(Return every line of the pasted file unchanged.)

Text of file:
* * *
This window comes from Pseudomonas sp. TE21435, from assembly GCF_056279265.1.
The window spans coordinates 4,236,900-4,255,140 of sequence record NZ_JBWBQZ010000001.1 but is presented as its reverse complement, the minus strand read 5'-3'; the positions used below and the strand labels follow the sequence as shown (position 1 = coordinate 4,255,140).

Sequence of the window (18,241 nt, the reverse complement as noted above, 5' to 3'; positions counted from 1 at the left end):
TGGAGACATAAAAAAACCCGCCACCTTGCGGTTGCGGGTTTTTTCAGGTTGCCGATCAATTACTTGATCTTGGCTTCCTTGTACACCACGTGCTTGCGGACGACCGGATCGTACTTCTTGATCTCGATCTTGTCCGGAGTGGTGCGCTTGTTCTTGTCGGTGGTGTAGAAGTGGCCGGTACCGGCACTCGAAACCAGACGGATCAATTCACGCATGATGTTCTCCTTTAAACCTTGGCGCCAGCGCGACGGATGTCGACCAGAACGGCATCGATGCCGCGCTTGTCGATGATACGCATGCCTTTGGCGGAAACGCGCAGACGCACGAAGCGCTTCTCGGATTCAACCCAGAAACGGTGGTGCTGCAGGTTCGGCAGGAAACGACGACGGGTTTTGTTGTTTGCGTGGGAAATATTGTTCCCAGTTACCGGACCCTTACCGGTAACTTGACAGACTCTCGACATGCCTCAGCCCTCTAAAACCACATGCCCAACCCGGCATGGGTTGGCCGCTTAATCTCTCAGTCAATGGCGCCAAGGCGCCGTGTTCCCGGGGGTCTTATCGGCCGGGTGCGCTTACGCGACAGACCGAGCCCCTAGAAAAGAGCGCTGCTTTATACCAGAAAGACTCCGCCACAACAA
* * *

This window comes from Pseudomonas sp. TE21435, from assembly GCF_056279265.1.
The window spans coordinates 4,236,900-4,255,140 of sequence record NZ_JBWBQZ010000001.1 but is presented as its reverse complement, the minus strand read 5'-3'; the positions used below and the strand labels follow the sequence as shown (position 1 = coordinate 4,255,140).

Sequence of the window (18,241 nt, the reverse complement as noted above, 5' to 3'; positions counted from 1 at the left end):
TGGAGACATAAAAAAACCCGCCACCTTGCGGTTGCGGGTTTTTTCAGGTTGCCGATCAATTACTTGATCTTGGCTTCCTTGTACACCACGTGCTTGCGGACGACCGGATCGTACTTCTTGATCTCGATCTTGTCCGGAGTGGTGCGCTTGTTCTTGTCGGTGGTGTAGAAGTGGCCGGTACCGGCACTCGAAACCAGACGGATCAATTCACGCATGATGTTCTCCTTTAAACCTTGGCGCCAGCGCGACGGATGTCGACCAGAACGGCATCGATGCCGCGCTTGTCGATGATACGCATGCCTTTGGCGGAAACGCGCAGACGCACGAAGCGCTTCTCGGATTCAACCCAGAAACGGTGGTGCTGCAGGTTCGGCAGGAAACGACGACGGGTTTTGTTGTTTGCGTGGGAAATATTGTTCCCAGTTACCGGACCCTTACCGGTAACTTGACAGACTCTCGACATGCCTCAGCCCTCTAAAACCACATGCCCAACCCGGCATGGGTTGGCCGCTTAATCTCTCAGTCAATGGCGCCAAGGCGCCGTGTTCCCGGGGGTCTTATCGGCCGGGTGCGCTTACGCGACAGACCGAGCCCCTAGAAAAGAGCGCTGCTTTATACCAGAAAGACTCCGCCACAACAA